I’d have to say 2013 was the year of Brothy Asian Noodle Soups, made most of the time by Drew. I crave it just writing that sentence. He has a great, simple recipe where you make a broth of ginger, garlic, star anise, soy sauce and fish sauce and then you add whatever you feel like to it. My personal favorites are bean sprouts, kimchi, peanuts, cilantro, lime and really good ramen noodles from the asian market. Over Thanksgiving weekend we ate this three days in a row.
I also ate a lot of tacos this year, one of my favorite food vehicles. For a few months this summer, every other week I’d help my friend sling tacos at the farmers market using whatever was in season, straight from the farmers. One of the most memorable was when we topped the tacos with a quick pickle of radishes, every color of carrots and green onions. They were so beautiful and vibrant.
In September we went to Nashville for the weekend and while playing scrabble one night with our friends, according to my notebook we ate a dinner of snacks that consisted of brie, bread, triscuits, hummus, grapes, baby carrots, gin and tonics, reeses peanut butter cups and chips and salsa. Quite the medley.
My notebook also says that on Monday, July 1st we cooked two dishes from the Jerusalem cookbook for dinner that night. Swiss chard with tahini, yogurt and buttered pine nuts which I made a note that it was super delicious!, and turkey zucchini burgers with green onion and cumin.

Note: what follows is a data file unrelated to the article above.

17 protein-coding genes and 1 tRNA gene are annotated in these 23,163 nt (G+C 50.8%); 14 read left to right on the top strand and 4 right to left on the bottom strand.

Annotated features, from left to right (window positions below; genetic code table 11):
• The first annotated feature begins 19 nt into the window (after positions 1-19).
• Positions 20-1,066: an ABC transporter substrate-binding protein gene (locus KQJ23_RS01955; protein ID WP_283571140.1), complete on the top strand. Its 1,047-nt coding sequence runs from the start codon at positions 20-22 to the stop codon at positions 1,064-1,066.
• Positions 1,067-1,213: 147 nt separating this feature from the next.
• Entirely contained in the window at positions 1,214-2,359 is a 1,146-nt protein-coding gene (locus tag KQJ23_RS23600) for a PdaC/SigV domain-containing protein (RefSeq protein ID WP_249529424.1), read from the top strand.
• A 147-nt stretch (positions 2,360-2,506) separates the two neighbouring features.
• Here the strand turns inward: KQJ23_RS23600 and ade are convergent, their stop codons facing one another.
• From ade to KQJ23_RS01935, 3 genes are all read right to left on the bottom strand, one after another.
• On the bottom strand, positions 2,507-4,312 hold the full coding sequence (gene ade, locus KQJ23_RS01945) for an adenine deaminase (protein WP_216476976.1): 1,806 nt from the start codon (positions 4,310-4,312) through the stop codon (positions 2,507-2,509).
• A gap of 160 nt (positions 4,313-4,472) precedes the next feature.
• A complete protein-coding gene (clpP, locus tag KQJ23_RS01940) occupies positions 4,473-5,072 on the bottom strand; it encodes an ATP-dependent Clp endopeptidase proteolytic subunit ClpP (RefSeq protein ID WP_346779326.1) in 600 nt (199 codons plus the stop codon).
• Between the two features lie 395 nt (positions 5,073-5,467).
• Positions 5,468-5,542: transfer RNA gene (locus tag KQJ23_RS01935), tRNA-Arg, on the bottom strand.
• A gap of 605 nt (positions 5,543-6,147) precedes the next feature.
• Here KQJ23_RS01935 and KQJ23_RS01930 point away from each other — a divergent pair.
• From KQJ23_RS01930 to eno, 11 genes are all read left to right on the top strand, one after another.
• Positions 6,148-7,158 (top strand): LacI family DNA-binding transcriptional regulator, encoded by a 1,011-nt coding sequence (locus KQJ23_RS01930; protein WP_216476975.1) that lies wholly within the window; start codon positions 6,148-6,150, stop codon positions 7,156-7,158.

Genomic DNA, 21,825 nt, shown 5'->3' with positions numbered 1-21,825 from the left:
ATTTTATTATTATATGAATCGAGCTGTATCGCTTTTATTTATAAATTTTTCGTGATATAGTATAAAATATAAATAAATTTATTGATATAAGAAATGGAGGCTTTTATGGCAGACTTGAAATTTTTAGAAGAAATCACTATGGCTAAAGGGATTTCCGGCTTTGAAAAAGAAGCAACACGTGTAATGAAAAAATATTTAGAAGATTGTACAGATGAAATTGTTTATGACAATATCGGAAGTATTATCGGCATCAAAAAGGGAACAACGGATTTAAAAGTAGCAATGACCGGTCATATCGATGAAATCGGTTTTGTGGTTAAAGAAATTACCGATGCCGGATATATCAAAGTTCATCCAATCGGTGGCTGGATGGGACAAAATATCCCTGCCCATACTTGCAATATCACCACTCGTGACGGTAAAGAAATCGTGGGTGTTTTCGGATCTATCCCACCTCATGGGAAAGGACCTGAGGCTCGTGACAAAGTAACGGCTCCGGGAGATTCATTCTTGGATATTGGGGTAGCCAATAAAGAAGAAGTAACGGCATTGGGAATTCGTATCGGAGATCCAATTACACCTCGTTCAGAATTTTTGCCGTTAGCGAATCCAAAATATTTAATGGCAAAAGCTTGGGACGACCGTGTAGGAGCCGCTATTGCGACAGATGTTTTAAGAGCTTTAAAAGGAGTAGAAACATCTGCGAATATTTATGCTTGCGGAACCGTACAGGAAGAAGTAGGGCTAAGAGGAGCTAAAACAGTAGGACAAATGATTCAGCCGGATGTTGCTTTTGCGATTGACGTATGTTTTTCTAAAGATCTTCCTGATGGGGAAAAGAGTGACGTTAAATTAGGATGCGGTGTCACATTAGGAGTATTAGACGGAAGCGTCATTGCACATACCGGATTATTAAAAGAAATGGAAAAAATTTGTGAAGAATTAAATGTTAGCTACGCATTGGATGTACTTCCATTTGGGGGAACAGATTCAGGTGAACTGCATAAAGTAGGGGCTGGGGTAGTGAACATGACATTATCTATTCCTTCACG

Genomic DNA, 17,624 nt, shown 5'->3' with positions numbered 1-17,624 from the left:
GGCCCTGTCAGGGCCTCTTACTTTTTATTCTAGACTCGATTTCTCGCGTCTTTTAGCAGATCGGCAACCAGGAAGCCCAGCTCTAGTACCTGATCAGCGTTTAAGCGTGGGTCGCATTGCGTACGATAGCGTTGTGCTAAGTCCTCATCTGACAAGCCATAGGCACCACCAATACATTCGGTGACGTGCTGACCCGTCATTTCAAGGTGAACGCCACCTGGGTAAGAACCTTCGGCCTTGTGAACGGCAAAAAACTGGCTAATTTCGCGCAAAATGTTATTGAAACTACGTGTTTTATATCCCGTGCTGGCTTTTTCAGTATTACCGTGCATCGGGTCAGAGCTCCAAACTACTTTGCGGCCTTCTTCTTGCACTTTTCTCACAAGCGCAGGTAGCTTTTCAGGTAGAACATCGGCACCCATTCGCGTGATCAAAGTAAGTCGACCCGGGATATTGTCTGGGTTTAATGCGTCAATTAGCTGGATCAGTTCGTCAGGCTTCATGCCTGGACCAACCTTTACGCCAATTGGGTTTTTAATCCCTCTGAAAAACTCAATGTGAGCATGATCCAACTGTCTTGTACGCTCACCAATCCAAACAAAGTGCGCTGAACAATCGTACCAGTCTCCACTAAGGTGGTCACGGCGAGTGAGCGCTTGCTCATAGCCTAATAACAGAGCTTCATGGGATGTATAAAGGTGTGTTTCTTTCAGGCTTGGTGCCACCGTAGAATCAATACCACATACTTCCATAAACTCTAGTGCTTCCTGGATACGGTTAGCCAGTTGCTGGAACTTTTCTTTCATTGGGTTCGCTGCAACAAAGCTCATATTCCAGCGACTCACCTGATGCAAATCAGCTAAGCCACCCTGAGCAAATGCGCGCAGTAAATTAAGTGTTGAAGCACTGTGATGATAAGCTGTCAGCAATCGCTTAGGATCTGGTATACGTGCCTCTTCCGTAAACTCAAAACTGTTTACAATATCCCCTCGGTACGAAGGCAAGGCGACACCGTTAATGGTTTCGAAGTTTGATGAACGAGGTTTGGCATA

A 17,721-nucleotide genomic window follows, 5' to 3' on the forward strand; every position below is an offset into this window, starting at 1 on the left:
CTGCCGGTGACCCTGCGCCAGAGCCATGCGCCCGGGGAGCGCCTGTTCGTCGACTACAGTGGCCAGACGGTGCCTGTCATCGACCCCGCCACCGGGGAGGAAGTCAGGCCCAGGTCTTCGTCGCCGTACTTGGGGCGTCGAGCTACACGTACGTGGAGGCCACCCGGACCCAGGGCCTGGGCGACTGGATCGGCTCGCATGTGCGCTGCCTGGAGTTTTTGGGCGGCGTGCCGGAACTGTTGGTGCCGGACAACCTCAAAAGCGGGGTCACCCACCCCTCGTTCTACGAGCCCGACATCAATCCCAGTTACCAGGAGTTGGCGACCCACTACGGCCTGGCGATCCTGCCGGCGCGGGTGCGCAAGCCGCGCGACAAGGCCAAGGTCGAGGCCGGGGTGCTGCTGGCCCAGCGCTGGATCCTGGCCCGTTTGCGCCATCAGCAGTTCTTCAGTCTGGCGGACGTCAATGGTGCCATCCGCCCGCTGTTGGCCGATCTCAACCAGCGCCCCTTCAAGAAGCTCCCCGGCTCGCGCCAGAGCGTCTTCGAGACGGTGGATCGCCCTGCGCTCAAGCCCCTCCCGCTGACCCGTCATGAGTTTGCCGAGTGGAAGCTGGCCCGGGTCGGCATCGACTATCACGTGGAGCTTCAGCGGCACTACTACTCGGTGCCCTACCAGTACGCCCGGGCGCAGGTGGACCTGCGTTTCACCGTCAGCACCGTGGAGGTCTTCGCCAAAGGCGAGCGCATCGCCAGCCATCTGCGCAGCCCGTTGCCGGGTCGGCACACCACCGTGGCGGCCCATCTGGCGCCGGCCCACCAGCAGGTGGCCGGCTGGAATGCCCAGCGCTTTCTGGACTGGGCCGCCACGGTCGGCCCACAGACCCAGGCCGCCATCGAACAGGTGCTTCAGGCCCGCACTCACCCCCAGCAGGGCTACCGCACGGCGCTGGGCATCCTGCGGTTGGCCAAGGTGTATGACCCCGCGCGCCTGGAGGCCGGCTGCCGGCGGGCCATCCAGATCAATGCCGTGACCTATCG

A few days later our friends came to visit for the Fourth of July and it seems that I went all out and made two more recipes from Jerusalem; pasta with yogurt, peas and chile (this is one of my favorite recipes) and a baby spinach salad with apricots, almonds, toasted pita and sumac. Then for dessert, banana cake with chocolate chips and crystalized ginger.
I already miss tomato and peach season, there are so many recipes I never got around to making since for the most part this summer I ate tomatoes raw on top of open faced sandwiches, I made tomato basil risotto from the New York Times three times one week, gazpacho pretty much every week for as long as tomato season held out, and other than eating peaches dripping over the sink, I made peach jam twice with the idea that we’d save it for a gloomy winter day like today, but it was just too delicious for that kind of patience. Maybe next year.